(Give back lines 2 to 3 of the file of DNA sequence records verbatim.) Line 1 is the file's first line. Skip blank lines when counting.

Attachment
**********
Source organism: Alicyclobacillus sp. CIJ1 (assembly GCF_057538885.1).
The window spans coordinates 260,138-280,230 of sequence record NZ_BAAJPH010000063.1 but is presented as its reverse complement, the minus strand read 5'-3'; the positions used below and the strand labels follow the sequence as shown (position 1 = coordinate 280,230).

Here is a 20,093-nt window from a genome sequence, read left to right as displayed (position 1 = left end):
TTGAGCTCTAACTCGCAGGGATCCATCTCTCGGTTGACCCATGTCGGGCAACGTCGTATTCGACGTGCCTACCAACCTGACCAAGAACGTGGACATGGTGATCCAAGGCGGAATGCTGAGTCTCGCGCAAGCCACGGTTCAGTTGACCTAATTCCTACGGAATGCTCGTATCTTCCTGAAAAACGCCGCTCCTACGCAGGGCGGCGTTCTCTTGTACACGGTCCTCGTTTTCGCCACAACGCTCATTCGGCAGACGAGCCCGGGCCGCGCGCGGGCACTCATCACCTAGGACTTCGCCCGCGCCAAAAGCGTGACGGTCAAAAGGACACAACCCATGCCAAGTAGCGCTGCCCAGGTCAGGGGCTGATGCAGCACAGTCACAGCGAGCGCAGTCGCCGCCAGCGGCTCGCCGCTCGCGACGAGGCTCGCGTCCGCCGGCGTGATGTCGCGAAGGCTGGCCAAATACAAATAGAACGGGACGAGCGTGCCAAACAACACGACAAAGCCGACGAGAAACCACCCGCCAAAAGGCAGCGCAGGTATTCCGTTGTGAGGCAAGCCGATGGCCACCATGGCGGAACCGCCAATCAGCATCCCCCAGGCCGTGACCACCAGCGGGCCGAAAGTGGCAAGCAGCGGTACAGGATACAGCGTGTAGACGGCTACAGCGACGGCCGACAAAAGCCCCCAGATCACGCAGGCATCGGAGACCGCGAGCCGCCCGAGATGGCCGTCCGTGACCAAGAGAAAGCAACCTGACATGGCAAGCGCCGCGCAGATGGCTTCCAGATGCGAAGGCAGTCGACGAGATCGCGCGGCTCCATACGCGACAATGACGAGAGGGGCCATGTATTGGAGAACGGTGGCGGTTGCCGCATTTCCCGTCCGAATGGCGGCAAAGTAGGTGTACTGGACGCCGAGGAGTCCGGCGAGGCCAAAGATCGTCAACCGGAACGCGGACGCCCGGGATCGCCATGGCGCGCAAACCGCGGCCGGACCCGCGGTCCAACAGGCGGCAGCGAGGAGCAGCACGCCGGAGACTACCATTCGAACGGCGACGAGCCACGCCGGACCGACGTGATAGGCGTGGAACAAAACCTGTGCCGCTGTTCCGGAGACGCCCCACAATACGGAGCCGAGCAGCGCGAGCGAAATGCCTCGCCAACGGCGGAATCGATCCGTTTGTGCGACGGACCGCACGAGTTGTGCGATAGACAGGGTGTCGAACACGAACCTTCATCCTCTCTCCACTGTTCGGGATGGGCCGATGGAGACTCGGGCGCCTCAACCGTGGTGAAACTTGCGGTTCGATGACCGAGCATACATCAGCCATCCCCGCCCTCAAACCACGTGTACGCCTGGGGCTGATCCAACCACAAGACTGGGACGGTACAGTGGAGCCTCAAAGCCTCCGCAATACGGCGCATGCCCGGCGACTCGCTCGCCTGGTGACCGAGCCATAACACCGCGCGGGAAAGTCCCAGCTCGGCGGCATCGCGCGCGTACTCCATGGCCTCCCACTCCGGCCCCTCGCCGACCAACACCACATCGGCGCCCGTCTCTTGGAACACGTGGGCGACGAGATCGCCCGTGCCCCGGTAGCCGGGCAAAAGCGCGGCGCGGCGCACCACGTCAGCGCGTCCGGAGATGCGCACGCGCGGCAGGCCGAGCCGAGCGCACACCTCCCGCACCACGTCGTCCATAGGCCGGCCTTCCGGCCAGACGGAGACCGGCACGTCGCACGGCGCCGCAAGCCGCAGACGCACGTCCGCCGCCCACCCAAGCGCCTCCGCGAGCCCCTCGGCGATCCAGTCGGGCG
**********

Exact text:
The window spans coordinates 260,138-280,230 of sequence record NZ_BAAJPH010000063.1 but is presented as its reverse complement, the minus strand read 5'-3'; the positions used below and the strand labels follow the sequence as shown (position 1 = coordinate 280,230).

Here is a 20,093-nt window from a genome sequence, read left to right as displayed (position 1 = left end):